Google recently sent out an email to some of its YouTube TV subscribers with a warning: If you signed up for your YouTube TV live TV streaming subscription using an Apple App Store app (like YouTube TV for iPhone or iPad), your subscription is about to be automatically canceled.
MacRumors got its hands on one of these emails and here’s what it says:
You’re currently subscribed to YouTube TV through Apple in-app purchases, so we’re writing to let you know that, starting March 13, 2020, YouTube TV will no longer accept payment through Apple in-app purchases.
YouTube TV members will still be able to watch YouTube TV content on Apple devices.
You’ll be billed for one final month of service and then your in-app purchase subscription will be canceled automatically on your billing date after March, 13, 2020.
This means that folks who have been paying for their YouTube TV subscription through Apple’s billing system will have to log in to their YouTube TV accounts on the web and arrange for an alternative payment method or risk losing access to their live TV streaming service on any of the devices that YouTube TV supports, including the PlayStation 4 and 4 Pro, on which it is now the only live TV streaming option.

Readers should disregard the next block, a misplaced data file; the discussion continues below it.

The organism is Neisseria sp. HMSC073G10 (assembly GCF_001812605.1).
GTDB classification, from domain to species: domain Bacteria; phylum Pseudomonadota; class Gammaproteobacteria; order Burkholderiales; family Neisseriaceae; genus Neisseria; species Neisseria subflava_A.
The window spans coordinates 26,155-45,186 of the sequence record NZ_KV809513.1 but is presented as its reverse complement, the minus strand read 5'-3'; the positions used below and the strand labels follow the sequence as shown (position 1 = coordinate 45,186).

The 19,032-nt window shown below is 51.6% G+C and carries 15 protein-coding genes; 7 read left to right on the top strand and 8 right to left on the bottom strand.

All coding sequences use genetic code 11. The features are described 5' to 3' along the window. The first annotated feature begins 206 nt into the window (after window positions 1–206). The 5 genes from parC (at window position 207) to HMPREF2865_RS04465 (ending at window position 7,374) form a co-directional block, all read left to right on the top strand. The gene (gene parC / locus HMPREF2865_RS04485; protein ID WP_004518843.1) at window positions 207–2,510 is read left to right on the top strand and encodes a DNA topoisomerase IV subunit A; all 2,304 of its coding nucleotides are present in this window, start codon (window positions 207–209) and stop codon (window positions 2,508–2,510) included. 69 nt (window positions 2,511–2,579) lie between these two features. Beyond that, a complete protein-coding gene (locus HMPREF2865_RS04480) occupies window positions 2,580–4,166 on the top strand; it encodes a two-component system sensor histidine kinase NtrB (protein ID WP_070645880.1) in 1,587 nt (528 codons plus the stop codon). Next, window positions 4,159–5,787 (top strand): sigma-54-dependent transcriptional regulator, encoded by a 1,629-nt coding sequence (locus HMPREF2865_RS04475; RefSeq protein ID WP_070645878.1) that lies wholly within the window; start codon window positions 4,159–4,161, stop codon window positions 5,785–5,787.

The reason for the abrupt shift in billing procedures is likely due to Apple’s in-app purchase policies. Typically, these dictate that Apple gets 30% of the amount charged for the first year of a subscription and then 15% after that period. YouTube TV charges a $50 flat fee for its live TV streaming platform which includes more than 70 channels, plus on-demand movies and shows.
Clearly YouTube was OK with the billing arrangement for a time or it would not have agreed to Apple’s terms, but something has changed. News that Google is considering adding premium subscription options to its flagship YouTube service may give us a clue as to why the change is coming now.
YouTube TV has offered several premium add-ons for its service, like Showtime, Starz, and AMC Premiere. But some big names, especially HBO, aren’t included. If Google is considering expanding the number of premium add-ons, it might be very reluctant to share those revenues with Apple, which presumably it would have to do for subscribers who are using Apple’s in-app purchases.
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